Security Technology Executive

SEP-OCT 2018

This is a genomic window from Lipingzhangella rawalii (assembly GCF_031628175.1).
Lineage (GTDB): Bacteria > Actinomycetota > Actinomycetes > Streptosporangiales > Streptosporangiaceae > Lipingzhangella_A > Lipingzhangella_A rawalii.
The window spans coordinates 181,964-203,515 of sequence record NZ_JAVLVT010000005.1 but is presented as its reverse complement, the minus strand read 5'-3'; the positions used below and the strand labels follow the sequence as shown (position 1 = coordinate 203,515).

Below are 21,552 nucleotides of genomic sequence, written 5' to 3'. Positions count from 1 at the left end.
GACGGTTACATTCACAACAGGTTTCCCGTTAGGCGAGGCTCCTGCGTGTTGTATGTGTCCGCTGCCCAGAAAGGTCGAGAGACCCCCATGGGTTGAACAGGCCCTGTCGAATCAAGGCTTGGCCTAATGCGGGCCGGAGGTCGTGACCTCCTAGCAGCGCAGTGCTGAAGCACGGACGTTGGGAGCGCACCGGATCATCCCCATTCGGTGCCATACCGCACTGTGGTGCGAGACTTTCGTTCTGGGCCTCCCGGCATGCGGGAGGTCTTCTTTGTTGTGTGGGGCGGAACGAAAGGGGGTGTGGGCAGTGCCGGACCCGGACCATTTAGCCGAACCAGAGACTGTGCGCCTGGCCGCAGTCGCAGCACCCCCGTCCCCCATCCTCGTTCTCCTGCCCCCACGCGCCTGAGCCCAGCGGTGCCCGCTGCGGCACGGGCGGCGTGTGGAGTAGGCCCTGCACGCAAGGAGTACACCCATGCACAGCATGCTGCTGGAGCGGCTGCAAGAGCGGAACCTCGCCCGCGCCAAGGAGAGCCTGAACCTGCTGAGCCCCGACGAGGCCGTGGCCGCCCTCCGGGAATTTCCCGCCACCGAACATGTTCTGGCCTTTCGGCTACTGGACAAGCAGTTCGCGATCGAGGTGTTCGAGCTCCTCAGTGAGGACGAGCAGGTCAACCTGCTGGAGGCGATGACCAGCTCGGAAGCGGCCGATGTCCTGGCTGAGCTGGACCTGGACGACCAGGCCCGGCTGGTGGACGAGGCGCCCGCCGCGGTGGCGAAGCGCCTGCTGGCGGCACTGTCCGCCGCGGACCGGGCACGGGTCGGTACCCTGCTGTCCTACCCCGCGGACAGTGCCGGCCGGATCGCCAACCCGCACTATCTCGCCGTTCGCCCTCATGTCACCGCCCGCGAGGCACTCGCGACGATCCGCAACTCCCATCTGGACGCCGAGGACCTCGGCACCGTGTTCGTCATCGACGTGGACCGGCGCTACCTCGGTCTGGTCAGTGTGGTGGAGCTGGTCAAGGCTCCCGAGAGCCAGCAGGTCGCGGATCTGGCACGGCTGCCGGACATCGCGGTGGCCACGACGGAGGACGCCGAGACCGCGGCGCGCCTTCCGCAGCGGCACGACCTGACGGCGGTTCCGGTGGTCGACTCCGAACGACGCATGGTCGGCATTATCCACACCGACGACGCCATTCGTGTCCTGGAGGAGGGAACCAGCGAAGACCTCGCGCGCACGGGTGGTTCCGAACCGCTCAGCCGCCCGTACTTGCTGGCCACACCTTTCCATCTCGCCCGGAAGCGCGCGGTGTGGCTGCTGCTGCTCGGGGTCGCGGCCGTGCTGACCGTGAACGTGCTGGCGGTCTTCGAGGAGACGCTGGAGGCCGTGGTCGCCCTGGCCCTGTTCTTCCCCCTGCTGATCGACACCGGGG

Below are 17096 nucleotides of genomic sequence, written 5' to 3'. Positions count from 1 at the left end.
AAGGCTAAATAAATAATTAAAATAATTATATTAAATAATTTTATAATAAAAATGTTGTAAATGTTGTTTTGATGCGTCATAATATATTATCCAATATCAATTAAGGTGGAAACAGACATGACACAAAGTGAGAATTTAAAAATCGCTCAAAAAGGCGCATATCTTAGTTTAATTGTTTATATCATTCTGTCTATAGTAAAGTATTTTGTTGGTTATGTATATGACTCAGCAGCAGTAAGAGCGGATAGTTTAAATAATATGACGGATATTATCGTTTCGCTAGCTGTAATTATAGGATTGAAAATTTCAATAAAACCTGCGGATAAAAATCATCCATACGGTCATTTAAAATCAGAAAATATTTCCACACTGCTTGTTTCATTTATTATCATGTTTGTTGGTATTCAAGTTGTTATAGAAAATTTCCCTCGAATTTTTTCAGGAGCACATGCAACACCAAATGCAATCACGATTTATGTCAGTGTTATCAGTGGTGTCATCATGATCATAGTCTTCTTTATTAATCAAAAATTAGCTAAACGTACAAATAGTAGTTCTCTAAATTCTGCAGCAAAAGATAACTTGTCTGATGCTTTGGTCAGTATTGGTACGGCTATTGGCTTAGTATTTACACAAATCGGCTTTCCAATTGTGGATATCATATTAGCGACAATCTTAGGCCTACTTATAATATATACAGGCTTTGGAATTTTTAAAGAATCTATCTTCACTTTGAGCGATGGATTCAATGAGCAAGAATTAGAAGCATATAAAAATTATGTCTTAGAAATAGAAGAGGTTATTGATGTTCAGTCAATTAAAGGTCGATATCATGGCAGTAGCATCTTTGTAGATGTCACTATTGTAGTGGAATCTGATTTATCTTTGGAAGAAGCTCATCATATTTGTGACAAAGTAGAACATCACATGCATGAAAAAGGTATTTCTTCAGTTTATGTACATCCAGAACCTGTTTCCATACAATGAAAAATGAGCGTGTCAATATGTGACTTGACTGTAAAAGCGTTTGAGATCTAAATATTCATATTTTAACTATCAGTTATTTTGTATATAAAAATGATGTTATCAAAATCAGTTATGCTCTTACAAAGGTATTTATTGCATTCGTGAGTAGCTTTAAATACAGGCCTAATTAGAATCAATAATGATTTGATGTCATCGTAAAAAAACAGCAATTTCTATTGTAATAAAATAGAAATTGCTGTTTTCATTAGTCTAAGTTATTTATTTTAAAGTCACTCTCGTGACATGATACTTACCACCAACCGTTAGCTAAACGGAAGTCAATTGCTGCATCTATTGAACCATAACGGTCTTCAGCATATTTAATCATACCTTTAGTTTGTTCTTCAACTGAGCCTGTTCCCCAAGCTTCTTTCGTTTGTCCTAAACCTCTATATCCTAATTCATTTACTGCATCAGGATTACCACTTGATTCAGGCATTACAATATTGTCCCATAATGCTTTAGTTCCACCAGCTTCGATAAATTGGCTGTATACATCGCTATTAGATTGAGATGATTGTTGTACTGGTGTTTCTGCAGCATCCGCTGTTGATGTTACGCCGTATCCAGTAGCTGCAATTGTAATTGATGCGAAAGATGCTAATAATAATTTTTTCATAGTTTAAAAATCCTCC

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18 SECURIT Y TECHNOLOGY E XECUTIVE • September/October 2018 • www. SecurityInfoWatch.com COVER STORY violence, active shooter, data breach, and so on. To illustrate the very real nature of this risk, in 2013 Tar- get – a highly-rated Fortune 500 company – was the victim of a cyber-attack in which the hackers entered the network through a vulnerability in the HVAC sys- tem and stole data from 40 million credit and debit cards of shoppers. The breach cost Target $202 mil- lion, along with damage to the company 's public image and trust. Ultimately, the CEO was fired. Security Assessments – The Other Puzzle Piece for Risk and Liability Whereas traditional risk assessments have been managed by professional services companies, security assessments have been handled by security-specific consulting companies. These con- sultancies typically do not look at the business risks discussed above but limit their oversight to IT, OT and physical security practices. Exacerbating this disconnect, completely differ- ent providers with differing specialties generally assess the three disciplines (IT, OT and physical security) separately. See figure 2. Management in each of the three disciplines develops their own strategies to protect the enter- prise by preventing incidents that relate to their systems. For example, IT management will run penetration testing exercises to find and eliminate vulnerabilities in their networks. Physical security management will deploy surveillance cameras with advanced video analytics to detect potential problems such as a backpack left in a hallway, or to help identify criminals after an incident. OT sys- tems, originally designed to be standalone but now usually connected to the network in order to ensure their continued stability, are typically exceptionally robust and can last for well over 25 years with little more than routine maintenance. Double Trouble and Catastrophic Consequences As described above, the model for identifying risk and potential liability is doubly broken. The first gap is within the security piece, as there is nor- mally little-to-no connection between the silos of IT, OT and physical security; the second is beyond security, as there is typically no correlation with the risk profiles presented by business operations and governance. With multiple areas of business functions each being evaluated by different entities, the organiza- tion cannot be fully and properly assessed with regard to risk. Putting together the two halves of the funnel illustrates the way in which liability blooms at the junction between security and business. To visualize this in the context of an actual inci- dent, imagine this potential " kill chain". A large office building is connected to a manufacturing plant where electronic products are assembled. With a single day, there are three separate events: OT sees an unexplained rise in temperature in one section of the manufacturing facility, physi- cal security is alerted that a terminated employee has attempted to use expired credentials to enter the office, and a data storage server is compro- mised. Each of these incidents triggers some sort of response; however, the responders do not commu- nicate with one another and there is no recognition or understanding that these events are all related. FIGURE 2: In this image, we see the Security Risk funnel, with IT, OT, IoT and Physical Security silos, is separate from the Enterprise Risk funnel. The security silos install and maintain a physical infrastructure (security entrances, locks, cameras, access control systems, life safety, etc.) As the infrastructure reduces risk, the funnel narrows at the top. However, a concerted "kill chain" attack that impacts different silos can be perceived as "separate" incidents and can permeate the infrastructure and exact real and devastating liability to the enterprise.

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